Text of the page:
April 09, 2021 3 min read



About the art:

I’ve never been the most talented musician in the bands I’ve been in. I haven’t even always been the best guitar player when I was the only one playing guitar in bands I started. I’ve always tried to make up for it by being on time, having decent reliable equipment, and doing art for whatever I was doing when the inspiration hit me. I liked how band art could add weight to a bands momentum, add gravitas to worthy, yet rudimentary ideas. I liked the idea of being in a band, but how would anyone know I had ever been in a band if I didn’t have something tangible to prove it?

My first band, Carry Nation had practiced about 4-5 times before breaking up so it seemed like I had to act fast if I were to ever have our own shirts. We (NFAA) had never played a show and were probably making it through about 4 out of every 5 songs we played before the song inevitably fell apart.

This, to me is really a distillation of what we wanted to be. Looking at it today, it seems glaringly obvious what I was thinking and what the motivations were. This was a time before every band playing shows marketed themselves. I just selfishly wanted proof I had been in a band. I really wanted a shirt that would be iconic and independent of the time it was created. I wanted it to be something dorks like me would cherish like the shirts the Necros had with the skeleton and swords (easily my favorite hardcore shirt), the SNFU shirt with the open your mouth and say SNFU, and the Yellow “Jaws” shirt I had when I was 8 - at least a decade before I could bring myself to watch the movie. The girl getting bit (I’m guessing in half) in the commercial and hyperventilating was way too gruesome for me to contemplate.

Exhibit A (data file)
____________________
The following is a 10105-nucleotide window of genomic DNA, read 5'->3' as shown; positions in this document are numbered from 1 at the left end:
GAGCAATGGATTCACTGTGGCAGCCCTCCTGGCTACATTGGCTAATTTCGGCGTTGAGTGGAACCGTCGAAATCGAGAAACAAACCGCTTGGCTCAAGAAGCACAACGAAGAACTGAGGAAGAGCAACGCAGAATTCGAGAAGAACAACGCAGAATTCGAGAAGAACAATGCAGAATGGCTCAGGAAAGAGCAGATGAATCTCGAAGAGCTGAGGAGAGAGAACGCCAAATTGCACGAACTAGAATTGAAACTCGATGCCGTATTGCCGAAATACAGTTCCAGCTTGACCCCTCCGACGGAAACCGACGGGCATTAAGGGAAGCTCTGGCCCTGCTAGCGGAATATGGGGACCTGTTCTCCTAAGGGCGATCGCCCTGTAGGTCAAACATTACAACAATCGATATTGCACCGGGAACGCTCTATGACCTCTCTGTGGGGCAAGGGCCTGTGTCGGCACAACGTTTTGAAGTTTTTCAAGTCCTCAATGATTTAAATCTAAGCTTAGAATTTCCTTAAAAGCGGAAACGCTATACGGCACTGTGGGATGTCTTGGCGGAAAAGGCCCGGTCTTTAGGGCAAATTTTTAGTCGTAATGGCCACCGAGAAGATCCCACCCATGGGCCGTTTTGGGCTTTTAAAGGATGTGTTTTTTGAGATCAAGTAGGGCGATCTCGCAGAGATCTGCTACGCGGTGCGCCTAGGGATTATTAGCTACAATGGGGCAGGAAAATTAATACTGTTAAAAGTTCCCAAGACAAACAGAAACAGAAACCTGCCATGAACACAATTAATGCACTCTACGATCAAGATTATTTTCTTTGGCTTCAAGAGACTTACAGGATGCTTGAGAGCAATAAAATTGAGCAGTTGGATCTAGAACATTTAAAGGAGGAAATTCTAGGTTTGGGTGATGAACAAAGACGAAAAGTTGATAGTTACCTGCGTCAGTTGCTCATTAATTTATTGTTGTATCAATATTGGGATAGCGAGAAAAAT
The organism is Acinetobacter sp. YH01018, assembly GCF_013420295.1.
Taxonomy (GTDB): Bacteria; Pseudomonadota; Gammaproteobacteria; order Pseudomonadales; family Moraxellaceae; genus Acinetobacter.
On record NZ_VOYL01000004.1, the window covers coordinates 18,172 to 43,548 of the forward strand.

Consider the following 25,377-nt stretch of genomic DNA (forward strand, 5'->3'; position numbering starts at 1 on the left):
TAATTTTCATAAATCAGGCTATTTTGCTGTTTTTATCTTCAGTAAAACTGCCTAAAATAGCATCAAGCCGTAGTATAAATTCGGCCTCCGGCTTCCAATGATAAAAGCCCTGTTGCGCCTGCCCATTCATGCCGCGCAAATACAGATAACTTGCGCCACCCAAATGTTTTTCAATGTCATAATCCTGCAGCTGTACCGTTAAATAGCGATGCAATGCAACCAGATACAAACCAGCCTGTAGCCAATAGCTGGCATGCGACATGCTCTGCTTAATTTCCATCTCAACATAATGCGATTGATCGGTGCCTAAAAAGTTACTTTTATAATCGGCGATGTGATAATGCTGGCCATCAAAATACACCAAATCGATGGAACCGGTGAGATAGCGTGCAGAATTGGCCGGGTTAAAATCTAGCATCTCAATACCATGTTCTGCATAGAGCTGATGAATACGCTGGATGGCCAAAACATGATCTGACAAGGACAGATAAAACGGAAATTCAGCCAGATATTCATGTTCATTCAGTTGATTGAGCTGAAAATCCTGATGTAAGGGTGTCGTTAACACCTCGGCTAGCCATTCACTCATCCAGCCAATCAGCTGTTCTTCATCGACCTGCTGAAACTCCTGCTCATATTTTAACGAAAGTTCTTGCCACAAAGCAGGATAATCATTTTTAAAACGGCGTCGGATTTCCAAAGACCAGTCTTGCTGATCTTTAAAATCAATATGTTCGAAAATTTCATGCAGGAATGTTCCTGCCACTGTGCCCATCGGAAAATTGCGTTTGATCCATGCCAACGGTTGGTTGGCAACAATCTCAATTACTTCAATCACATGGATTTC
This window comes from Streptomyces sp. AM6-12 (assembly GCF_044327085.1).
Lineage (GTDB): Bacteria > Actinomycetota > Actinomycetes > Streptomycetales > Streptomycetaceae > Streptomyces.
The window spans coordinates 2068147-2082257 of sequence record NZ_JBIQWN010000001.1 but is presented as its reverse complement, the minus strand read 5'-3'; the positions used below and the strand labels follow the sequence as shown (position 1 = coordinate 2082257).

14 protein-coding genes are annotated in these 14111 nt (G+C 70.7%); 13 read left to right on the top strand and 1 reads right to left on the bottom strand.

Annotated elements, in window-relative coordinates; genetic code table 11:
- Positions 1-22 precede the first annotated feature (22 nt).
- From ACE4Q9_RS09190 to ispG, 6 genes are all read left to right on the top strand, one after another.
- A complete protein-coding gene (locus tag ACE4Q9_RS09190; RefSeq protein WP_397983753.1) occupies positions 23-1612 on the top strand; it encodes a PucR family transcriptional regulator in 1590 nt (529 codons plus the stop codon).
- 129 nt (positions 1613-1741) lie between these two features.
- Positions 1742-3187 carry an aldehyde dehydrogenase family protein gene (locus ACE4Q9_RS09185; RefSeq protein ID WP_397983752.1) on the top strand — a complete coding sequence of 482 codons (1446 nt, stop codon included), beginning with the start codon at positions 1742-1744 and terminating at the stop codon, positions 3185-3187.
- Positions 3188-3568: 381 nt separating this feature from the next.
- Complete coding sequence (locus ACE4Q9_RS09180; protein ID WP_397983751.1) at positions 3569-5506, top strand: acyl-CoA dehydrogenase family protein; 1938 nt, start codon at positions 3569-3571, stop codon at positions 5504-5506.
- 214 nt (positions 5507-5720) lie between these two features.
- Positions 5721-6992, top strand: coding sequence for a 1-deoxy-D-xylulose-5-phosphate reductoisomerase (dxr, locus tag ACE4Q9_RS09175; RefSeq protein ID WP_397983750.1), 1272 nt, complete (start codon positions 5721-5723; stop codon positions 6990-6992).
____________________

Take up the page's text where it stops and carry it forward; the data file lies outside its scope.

As for the design, I wanted it to me simple and visible from a distance. This necessitated big shapes and as a result, a lot of ink to deal with in my first foray into screen-printing. Of the first couple dozen shirts, I would imagine the ink is all that remains. Print density was definitely a priority and tended to keep the first two dozen from being able to be folded. When you wore an original No for an Answer shirt your back would usually produce a No for an Answer shaped puddle just beneath the print. The white was seriously white though.

The art was inspired by an artist named Micheal Schwab. I had always liked his work and the stance felt very iconic, but not bald enough. The inspiration was (I believe) on the cover of a design magazine I had at the time. In retrospect, it seems obvious to me that the size and placement of the “NO” was influenced by the iconic Uniform Choice shirts of the time. I never really loved front prints and the early color ways kind of made me nauseous, so most of the art would be on the back in black and white as opposed to the light blues, greens, and yellows the early UC shirts employed. It was also intended to not look punk or hardcore and look serious. I wanted it to be sort of subversive in that, the simplicity might inspire a conversation. Even though these were some of my best friends and John Mastropaulo, we always made each other laugh even though there was an outward facing rigidity we apparently embraced. The condensed type beneath the “NO” was a nod to Dischord’s use of Franklin Gothic and flyers from early DC and Boston flyers. “Orange County” was important to me because, well, we didn’t want to be confused with all the other No for an Answers that were flooding the countryside. A song title either never occurred to me or may not have even existed yet. It was pretty early on.

Not long after we had begun playing shows, I was informed that a friend of the band, Dave Brooks would be taking my screens and hence forth be printing our shirts. He did a much better job than I ever could, but this turned out to be a source of conflict later. That was probably ‘87 or early ‘88 and I haven’t printed one of these since.

- Gavin Oglesby